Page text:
But I've been using traditional timelines for so long that I still use iMovie 6 instead of the new iMovie interface when I want to quickly cut some videoblog clips.
            So it might take a while before I prefer FCPX to Premiere, FCP7 or even iMovie 6. I envy those who are coming to FCPX fresh, who don't have to rethink the way they edit.

            Rupert
            http://twittervlog.tv

            --- In videoblogging@yahoogroups.com, Brook Hinton <bhinton@...> wrote:
            >
            > I'm in the other camp. Gone back to Avid and Premiere after a decade of
            > being primarily FCP-based.
            >
            > The FCPX interface is pretty nifty and fast for some types of short work -
            > I would not want to do long form work on it - but it just doesn't do much
            > of what I need, and going to Avid & Premiere is less of a shift from FCP7
            > than going from FCP7 to FCPX. I'm also influenced by being a teacher in a
            > film program, where we have to teach industry standards - FCPX's may someday
            > become that, but the whole idea of it is based on throwing OUT many of those
            > standards. (We've switched, for now, to Premiere at the school, which was
            > firmly an FCP and its accompanying programs - based program for post).
            > Since I was on one of the internal editorial teams for the first FCP release
            > and have used it and even evangelized for it ever since, it's all been a bit
            > painful.
            >
            > Premiere sure has come a long way since I last used it. Other than some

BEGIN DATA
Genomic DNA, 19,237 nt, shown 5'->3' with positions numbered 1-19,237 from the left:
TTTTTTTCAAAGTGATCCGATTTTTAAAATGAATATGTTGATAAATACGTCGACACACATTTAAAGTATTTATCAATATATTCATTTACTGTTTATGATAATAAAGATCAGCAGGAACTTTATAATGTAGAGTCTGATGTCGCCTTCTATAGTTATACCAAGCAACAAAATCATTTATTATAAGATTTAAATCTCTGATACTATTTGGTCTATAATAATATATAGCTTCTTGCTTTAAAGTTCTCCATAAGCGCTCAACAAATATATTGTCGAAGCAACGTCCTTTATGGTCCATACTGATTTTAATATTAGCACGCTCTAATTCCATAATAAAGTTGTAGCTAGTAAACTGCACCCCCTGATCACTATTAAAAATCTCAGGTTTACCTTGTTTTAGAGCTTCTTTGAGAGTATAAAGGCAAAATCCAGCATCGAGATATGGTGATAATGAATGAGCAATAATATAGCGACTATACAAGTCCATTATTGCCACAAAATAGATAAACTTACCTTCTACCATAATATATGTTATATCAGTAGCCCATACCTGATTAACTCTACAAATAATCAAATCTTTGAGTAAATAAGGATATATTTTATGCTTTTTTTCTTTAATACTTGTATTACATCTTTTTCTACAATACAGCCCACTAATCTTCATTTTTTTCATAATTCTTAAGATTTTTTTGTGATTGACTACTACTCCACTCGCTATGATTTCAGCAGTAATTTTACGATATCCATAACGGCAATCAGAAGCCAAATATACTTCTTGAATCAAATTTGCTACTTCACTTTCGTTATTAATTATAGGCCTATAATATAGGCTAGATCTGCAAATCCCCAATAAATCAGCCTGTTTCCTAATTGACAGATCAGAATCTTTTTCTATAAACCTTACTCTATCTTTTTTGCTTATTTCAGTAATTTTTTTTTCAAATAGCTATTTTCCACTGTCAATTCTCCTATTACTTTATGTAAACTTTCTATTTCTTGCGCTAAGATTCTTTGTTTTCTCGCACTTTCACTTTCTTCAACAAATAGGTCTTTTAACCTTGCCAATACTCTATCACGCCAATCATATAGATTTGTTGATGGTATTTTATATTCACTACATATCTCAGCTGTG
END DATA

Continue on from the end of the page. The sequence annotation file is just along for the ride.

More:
> missing / unassignable keyboard shortcuts (I try to edit mouse-free for the
            > sake of my hands as well as speed) and a lackluster equivalent to the very
            > nice database-style FCP7 Browser, it's basically what FCP8 might have been,
            > plus a few of the nice features of FCPX as a bonus (e.g. Metadata support).
            > Dynamic linking makes After Effects basically a giant plugin for Premiere
            > as well. Native file support seems a little better than FCPX too.
            >
            > I think it's more expensive than FCPX once you leave academic land though.
            > Avid certainly is. (299 + four years of free upgrades vs. over $2000 and no
            > free upgrades). Avid is still the quick cutting tool of choice for long-form
            > work - and will now probably monopolize that field since FCP was its only
            > real competition...
            >
            > ...except for....
            >
            > Lightworks.
            >
            > www.lightworksbeta.com
            >
            > Which IS used to cut many features and has gone open source. Windows only at